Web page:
Footlight Parade is great in its casting (which is almost the exact same bill as 42nd Street, with the addition of a tap-dancing James Cagney) and in its execution of the premise (we got one last chance to do a big show!), and in basically just being charming as hell, really funny and sweet and romantic; but given that the movie is billed as a musical, and because I’m watching it just a couple nights after falling in love with 42nd Street, I’m finding that a huge part of my judgment is focused on the actual music, which I thought was embarrassingly bad, and so it hasn’t left the best impression even though I’ll readily say that it’s a strong flick otherwise. I like it, definitely, but if I ever watch it again by my own accord I think I’ll skip the song-and-dance bit at the end – which feels eternal.
Movie’s about a guy named Chester Kent (Cagney) who, with the help of his secretary Nan (Joan Blondell), runs a production company devoted to making movie prologues (little dance numbers that play before movies). What I couldn’t quite figure out is whether these prologues were always meant to be performed live, or if they were filmed and then played before movies the way trailers are today, or Pixar shorts.
Speaking of Pixar shorts: in middle school I really wanted to see Stephen King’s Dreamcatcher in theaters because (1) I was a fan of the book and (2) they were playing an Animatrix short before it; alas, the movie was rated R, so I couldn’t. When I finally did see Dreamcatcher and the Animatrix, years later, I figured it was no loss to’ve missed them. They both kinda sucked.
But sometimes I wonder if maybe it was actually a great loss. Because yeah maybe I thought that both Dreamcatcher and the Animatrix were kinda shitty when I finally saw them at eighteen or nineteen, however old I was, but maybe at twelve, when they came out, they’d have meant a lot to me. Like Sin City. I look at Robert Rodriguez’s neo-noir now and I still like it, I’m charmed by the camp and I admire the ambition, but when I was fourteen and snuck into that movie with my best friend, Robert, I literally walked out speechless, mesmerized, and when I bought the DVD a few months later it was the first time that I watched a movie straight through, from beginning to end, and then started it over immediately afterward and watched the whole thing a second time. Not sure I can say how that movie influenced me, but there’s no question that it did. Couple years ago, when the sequel came out, I got plowed and went to see it in 3D (only time I’ve bought a ticket for a 3D showing), third row center, and the movie wasn’t great but hot shit was I transported. I walked home afterward and picked up a chicken philly from Ale House along the way, giddy from how loyal the sequel was to the original.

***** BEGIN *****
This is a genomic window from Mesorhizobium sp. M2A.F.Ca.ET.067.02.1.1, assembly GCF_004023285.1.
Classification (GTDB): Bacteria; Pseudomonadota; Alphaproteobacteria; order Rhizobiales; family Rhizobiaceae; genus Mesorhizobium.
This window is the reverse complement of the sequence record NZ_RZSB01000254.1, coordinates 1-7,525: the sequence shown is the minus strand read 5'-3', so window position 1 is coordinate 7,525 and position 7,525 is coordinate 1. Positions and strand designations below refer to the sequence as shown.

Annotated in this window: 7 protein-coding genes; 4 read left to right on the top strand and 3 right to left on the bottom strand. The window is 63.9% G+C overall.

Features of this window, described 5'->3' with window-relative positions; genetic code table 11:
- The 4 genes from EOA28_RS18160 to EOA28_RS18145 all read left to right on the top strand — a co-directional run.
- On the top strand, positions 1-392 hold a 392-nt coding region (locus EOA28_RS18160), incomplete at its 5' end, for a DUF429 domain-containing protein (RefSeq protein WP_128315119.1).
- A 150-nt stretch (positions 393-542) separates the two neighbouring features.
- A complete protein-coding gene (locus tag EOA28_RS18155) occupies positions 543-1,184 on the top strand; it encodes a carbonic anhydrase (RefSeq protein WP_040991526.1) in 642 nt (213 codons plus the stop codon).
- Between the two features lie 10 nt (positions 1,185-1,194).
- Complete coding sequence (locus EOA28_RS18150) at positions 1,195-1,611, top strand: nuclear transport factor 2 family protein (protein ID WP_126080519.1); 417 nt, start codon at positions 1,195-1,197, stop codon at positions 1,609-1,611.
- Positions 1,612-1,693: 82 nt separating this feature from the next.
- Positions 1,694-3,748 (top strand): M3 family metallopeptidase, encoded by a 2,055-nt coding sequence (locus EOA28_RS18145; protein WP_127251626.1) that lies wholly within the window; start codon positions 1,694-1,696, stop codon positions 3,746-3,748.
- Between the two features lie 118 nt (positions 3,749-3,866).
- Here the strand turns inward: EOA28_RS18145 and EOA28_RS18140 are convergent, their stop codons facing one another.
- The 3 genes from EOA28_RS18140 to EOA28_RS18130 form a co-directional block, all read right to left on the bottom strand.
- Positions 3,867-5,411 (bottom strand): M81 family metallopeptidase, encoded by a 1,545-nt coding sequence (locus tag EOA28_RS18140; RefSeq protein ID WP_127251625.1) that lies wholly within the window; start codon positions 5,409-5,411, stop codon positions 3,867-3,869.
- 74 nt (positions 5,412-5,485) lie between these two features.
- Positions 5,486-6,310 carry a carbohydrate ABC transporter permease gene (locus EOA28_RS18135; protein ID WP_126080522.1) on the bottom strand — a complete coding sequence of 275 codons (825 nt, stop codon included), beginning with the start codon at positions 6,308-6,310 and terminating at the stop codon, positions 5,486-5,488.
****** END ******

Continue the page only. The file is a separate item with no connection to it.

Anyway. Footlight Parade. Good movie, shitty music. B+? My point with the whole digression, though, is that with a movie like this, which has so much obvious charm, there’s a good chance that its success depends on the age at which you see it. Maybe I’d have liked it more at twelve? Maybe I will like it more at 60 (allowing I make it that far).